Railroad between Seattle and British Columbia is completed near Stanwood on October 12, 1891.

  • By Karen Prasse
  • Posted 9/13/2008
  • HistoryLink.org Essay 8688

On October 12, 1891, the international railroad connection between Seattle and New Westminster, British Columbia, is made when the two lines meet just south of Stanwood, about two miles north of the Stillaguamish Bridge crossing. Opening ceremonies will occur two weeks later on November 27, 1891. The local effect of the Great Northern Railway on Snohomish County communities will be tremendous.

Combining the Lines

The north-south Puget Sound railroad route, long awaited and dreamed of, finally forged ahead in 1890 when James J. Hill (1838-1916) purchased the New Westminster and Southern Railway. That same year he created the Seattle & Montana Railroad to be the second section of the three divisions set up by Hill's backers on the north-south route. Hill purchased the Fairhaven & Southern Railroad that ran from Bellingham Bay to the Canadian border (originally built by Nelson Bennett), and extended it to Burlington where it met the Seattle & Montana. All three would eventually merge with the Great Northern in 1900.

Within two short years of the 1890 formation of the Seattle & Montana Railroad, contractors succeeded in clearing land, blasting stumps, filling cribbing on shorelines, pounding pilings, and constructing trestles along the route north of Seattle. The line was to meet the already existing line built by the Fairhaven & Southern Railroad where it had connected on the Skagit River through Fairhaven and Whatcom to Blaine on the Canadian border, a distance of 49 miles, leaving about 79 miles to lay track to Seattle. Just to make things interesting, the Northern Pacific Railroad purchased the Seattle Lake Shore & Eastern in June 1891 and made a connection to Whatcom to compete with Hill's unsubsidized Great Northern Railway Line coming west.

Over the River and Through the Woods

Beginning in May 1890, the Seattle & Montana rail line was begun from Seattle north with three major rivers to cross -- the Snohomish, Stillaguamish, and the Skagit. Difficulties occurred. Some property owners bulked at selling, forcing condemnation. Heavy rains flooded the Stillaguamish River where track was to be laid along a route expected to be dry. At one point the drawbridge at the Stillaguamish River was condemned and had to be replaced.

The most difficult problems occurred along the stretch from Salmon Bay to the Snohomish River. The track was planned along this shoreline where erosion and waves constantly battered the light rockless soil. A Christmas day storm washed it out for a mile near Richmond Beach. On March 16, another storm washed out the new track near Edmonds and Mukilteo because the tracks were only four feet above the tide line. In addition, teredo worms infested the pilings along the salt water.

Finally, the track-laying machine was moved over to the Fairhaven & Southern road and track was laid from the north while the Stillaguamish River was being bridged. A witness to the track-laying process reminisced:

"It was in September of 1891 that the track-laying machine started south from Skagit towards the Stillaguamish Valley. This machine was at the head of about 12 or more flatcars loaded with ties and rails that were gradually put down on a system of rollers on each side of the train. The ties and rails were carried forward to where the track-laying crew took them and were placed in proper position on the roadway. Rails were then bolted together and spiked down to the ties. Back of these flatcars was the locomotive with its big smokestack and real cowcatcher to which the track-laying machine gave its signals. Back of that locomotive was also string of cars with houses built on them, some of which were used for mess halls, other for sleepers or for the care of those who got hurt ... The two would be blowing their whistles almost every minute. It was in every way an exciting experience for the community that never dared to hope for seeing a railway built through such a wilderness as this. Here was the only unfinished section on the whole road between Seattle and Brownsville, B.C. and I shall never forget that very big crowd of people as they were at rest upon the hillside of our highland [above East Stanwood] on that fine Sunday of October 11th, 1891 and to see the first train come along slowly -- but surely. On October 12th, the next day, the last spike was driven on the Westside of the trestle over Nevill's Slough and which is south of Woodland [east of Stanwood]." (Joergenson)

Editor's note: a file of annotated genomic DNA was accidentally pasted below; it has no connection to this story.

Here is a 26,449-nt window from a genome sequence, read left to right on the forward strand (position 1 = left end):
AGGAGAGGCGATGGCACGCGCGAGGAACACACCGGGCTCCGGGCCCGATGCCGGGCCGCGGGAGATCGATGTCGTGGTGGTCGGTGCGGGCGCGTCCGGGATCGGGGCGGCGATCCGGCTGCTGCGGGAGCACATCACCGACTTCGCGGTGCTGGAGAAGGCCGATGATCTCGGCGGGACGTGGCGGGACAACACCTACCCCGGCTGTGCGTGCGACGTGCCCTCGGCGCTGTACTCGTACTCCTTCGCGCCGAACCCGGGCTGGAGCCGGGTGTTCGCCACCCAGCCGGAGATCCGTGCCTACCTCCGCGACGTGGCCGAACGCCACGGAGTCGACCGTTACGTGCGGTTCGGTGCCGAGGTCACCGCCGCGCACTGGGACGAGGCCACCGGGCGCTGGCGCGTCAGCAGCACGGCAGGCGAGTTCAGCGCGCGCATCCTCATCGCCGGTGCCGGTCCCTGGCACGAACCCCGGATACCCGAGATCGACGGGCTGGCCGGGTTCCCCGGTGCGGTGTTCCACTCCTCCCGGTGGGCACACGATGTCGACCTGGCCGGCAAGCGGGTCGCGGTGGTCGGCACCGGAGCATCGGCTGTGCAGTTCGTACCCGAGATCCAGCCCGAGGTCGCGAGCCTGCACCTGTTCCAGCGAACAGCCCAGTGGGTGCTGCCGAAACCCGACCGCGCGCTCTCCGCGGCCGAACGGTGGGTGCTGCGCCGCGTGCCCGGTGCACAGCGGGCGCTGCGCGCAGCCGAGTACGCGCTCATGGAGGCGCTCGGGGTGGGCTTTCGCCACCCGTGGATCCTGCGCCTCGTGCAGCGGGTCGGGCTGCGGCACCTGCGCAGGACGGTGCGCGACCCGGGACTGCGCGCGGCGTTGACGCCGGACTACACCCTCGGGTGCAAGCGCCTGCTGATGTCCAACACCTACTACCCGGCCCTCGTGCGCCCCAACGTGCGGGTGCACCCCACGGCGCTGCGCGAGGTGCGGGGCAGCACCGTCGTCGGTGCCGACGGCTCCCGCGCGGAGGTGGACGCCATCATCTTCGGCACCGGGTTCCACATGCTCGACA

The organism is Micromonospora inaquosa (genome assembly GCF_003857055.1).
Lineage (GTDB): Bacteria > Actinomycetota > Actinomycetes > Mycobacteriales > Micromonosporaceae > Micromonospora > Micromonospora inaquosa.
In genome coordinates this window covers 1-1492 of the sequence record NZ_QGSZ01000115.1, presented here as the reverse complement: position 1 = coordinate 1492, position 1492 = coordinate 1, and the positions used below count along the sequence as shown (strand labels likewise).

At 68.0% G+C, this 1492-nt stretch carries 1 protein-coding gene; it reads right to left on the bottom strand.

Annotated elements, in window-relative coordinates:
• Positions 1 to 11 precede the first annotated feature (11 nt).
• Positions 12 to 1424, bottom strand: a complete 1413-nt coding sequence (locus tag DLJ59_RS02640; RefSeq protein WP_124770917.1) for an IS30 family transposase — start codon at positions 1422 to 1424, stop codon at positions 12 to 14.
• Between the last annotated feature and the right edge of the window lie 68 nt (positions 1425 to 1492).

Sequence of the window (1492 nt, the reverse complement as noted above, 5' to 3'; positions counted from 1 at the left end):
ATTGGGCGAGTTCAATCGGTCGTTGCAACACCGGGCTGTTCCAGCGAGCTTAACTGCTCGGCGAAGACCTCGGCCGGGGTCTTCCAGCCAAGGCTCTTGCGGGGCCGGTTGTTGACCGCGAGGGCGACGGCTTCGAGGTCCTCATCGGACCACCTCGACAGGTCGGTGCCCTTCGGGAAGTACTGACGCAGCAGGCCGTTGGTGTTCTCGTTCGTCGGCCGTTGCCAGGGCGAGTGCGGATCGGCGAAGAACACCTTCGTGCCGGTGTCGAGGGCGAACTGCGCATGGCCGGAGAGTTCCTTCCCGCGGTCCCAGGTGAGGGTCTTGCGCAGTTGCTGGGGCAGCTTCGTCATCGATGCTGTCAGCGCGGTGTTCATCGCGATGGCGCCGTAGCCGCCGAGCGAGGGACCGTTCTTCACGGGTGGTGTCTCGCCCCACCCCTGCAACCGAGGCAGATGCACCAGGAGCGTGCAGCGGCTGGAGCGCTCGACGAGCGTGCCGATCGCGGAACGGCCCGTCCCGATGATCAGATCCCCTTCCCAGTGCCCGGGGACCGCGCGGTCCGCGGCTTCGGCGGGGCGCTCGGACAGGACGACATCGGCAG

This cut the length of time it took to travel from Seattle to Fairhaven (Bellingham) from eight to 10 hours on a steamer to four hours on a train.

Sources: "The Flood Passed" Seattle Post-Intelligencer, October 25, 1890; "Last Spike is Driven" Seattle Press Times, October, 12, 1891; "Joy Along The Line," Seattle Post-Intelligencer, November, 28, 1891, p. 1; Gustav B. Joergenson, "History of the Twin Cities Country," Twin City News, March 31, 1949, p. 2; David A. Cameron, Snohomish County: An Illustrated History (Index, WA: Kelcema Books LLC, 2005), 107; An Illustrated History of Skagit and Snohomish Counties: Their People, Their Commerce and Their Resources, with an Outline of the Early History of the State of Washington ([Chicago]: Interstate Pub. Co, 1906.), 284; William Whitfield, History of Snohomish County, Washington (Chicago: Pioneer Historical Pub. Co., 1926), Vol. 1, 732-33; Michael P. Malone, James J. Hill: Empire Builder of the Northwest (Norman: University of Oklahoma Press, 1996); Charles R. Wood and Dorothy Wood, The Great Northern Railway: A Pictorial Study (Edmonds:  Pacific Fast Mail, 1979); Scott Peznecker, "Stanwood to Join Amtrak Line," HeraldNet, April 21, 2008, (http://www.heraldnet.com/article/20080421/NEWS01/430951769).

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